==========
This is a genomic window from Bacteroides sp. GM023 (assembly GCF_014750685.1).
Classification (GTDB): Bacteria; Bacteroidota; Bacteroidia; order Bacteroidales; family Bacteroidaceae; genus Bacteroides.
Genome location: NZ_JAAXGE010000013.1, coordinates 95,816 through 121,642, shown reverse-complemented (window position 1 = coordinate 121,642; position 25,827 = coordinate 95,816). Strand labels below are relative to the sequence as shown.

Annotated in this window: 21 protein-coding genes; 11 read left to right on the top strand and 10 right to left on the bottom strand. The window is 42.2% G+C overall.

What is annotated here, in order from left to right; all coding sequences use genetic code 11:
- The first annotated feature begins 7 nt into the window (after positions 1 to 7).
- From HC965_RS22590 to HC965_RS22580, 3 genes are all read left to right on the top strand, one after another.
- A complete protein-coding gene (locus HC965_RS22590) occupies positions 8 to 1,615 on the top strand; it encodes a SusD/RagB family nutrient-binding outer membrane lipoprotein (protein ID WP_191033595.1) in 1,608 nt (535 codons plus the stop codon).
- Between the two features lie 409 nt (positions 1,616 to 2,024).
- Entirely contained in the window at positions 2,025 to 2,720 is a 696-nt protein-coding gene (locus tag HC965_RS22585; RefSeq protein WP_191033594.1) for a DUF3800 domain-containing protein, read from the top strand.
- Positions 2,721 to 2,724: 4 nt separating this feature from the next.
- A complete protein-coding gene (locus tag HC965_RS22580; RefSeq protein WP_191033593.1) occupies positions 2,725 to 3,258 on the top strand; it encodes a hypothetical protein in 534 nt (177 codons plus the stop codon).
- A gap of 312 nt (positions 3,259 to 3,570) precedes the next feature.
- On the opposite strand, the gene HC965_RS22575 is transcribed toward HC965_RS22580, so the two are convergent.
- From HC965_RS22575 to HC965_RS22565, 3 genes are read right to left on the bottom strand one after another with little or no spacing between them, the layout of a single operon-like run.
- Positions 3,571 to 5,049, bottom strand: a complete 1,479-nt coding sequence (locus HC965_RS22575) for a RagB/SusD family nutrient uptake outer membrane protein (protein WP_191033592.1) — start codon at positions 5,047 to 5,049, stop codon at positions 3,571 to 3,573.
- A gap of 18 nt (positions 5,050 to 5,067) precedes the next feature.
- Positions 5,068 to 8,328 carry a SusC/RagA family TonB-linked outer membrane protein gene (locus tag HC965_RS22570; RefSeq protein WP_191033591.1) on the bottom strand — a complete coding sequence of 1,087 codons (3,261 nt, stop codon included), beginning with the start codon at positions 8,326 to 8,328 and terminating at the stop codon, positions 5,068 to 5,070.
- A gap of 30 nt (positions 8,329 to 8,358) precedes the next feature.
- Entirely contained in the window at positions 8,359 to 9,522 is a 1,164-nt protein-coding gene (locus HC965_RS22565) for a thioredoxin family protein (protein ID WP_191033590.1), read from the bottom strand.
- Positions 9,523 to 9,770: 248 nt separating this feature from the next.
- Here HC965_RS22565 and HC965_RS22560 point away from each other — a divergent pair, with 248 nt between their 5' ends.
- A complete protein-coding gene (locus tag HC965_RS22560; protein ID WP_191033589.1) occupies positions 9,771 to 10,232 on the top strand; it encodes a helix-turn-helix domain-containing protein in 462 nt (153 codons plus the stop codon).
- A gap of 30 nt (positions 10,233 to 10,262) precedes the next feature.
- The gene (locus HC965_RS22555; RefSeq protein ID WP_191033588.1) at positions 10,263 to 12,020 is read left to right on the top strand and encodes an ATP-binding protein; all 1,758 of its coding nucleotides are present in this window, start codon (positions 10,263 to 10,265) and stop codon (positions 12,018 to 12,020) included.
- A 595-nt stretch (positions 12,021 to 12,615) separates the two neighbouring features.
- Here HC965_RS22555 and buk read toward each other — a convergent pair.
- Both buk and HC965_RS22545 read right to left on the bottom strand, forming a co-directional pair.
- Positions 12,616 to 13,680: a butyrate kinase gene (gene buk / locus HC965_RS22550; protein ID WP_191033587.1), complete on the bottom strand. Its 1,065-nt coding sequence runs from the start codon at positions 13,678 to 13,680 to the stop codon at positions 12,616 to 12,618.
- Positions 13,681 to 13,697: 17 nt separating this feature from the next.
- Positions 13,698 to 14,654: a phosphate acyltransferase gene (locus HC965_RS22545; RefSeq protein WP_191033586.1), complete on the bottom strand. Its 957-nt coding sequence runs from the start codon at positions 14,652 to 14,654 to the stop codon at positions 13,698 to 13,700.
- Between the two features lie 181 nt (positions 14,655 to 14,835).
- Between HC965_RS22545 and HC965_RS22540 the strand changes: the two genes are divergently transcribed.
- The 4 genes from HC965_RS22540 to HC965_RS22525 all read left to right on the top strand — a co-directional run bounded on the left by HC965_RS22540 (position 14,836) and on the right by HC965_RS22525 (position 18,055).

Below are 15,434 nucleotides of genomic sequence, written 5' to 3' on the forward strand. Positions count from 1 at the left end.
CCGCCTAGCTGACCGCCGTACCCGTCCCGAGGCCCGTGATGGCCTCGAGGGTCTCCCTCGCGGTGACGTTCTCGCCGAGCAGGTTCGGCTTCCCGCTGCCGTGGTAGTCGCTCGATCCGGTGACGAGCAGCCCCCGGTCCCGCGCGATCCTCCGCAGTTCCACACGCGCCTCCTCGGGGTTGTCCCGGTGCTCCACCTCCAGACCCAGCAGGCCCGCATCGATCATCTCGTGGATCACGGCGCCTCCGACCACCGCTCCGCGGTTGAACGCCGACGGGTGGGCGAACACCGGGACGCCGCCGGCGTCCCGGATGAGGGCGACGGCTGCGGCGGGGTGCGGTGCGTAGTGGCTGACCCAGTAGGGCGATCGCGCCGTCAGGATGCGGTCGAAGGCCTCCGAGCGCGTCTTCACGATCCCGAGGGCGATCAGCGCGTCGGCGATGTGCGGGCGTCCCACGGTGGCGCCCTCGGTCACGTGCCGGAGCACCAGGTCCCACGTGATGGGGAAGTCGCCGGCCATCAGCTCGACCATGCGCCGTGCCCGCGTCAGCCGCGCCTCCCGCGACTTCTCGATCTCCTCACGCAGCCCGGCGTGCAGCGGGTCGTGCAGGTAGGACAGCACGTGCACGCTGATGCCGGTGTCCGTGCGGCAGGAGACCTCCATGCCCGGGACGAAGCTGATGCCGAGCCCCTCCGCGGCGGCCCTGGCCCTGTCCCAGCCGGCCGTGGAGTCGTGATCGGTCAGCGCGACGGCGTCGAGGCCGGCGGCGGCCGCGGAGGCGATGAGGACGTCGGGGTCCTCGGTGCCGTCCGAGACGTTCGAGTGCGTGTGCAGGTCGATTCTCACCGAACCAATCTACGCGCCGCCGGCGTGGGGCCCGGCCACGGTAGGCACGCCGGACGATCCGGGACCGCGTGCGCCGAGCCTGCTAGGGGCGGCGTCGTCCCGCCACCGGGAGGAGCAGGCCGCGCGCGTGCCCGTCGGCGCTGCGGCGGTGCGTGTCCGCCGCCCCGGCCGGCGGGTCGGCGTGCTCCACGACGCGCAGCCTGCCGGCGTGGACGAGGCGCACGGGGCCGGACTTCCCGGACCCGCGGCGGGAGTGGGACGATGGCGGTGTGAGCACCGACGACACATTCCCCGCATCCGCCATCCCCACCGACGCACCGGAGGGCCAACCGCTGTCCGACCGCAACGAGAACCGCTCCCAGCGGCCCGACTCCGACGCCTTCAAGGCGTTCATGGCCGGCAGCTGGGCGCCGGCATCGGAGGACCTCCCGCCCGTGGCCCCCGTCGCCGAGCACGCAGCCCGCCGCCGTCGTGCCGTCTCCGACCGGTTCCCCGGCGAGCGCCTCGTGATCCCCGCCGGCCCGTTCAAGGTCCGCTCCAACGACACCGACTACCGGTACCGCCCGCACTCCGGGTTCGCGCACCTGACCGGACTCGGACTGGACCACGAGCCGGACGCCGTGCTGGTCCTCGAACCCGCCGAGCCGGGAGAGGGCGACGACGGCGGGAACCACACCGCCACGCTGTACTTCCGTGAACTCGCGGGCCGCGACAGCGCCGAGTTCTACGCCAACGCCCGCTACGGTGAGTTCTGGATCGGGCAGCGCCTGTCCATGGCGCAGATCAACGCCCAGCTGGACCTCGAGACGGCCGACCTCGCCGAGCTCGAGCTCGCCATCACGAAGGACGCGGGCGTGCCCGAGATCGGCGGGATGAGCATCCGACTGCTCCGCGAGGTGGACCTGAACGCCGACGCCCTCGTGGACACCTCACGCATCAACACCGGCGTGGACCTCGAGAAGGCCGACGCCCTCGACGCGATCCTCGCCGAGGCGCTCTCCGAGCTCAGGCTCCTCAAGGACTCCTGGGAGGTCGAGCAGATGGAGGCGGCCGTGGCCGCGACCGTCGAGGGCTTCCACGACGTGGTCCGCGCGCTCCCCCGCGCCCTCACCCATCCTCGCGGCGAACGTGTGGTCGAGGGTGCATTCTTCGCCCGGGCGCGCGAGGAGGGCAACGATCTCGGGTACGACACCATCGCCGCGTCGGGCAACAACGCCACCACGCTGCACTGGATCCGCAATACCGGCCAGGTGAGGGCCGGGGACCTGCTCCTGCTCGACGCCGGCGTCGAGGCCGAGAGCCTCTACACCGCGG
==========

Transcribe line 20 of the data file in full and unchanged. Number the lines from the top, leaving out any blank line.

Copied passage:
- Entirely contained in the window at positions 8,359 to 9,522 is a 1,164-nt protein-coding gene (locus HC965_RS22565) for a thioredoxin family protein (protein ID WP_191033590.1), read from the bottom strand.